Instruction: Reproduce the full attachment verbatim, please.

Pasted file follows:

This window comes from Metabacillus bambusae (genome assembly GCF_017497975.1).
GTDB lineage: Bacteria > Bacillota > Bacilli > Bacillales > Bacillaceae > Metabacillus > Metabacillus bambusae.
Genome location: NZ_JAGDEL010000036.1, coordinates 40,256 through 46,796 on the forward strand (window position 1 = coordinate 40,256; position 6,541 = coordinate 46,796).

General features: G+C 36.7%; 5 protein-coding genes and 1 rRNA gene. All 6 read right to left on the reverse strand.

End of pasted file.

This window comes from Metabacillus bambusae (genome assembly GCF_017497975.1).
GTDB lineage: Bacteria > Bacillota > Bacilli > Bacillales > Bacillaceae > Metabacillus > Metabacillus bambusae.
Genome location: NZ_JAGDEL010000036.1, coordinates 40,256 through 46,796 on the forward strand (window position 1 = coordinate 40,256; position 6,541 = coordinate 46,796).

General features: G+C 36.7%; 5 protein-coding genes and 1 rRNA gene. All 6 read right to left on the reverse strand.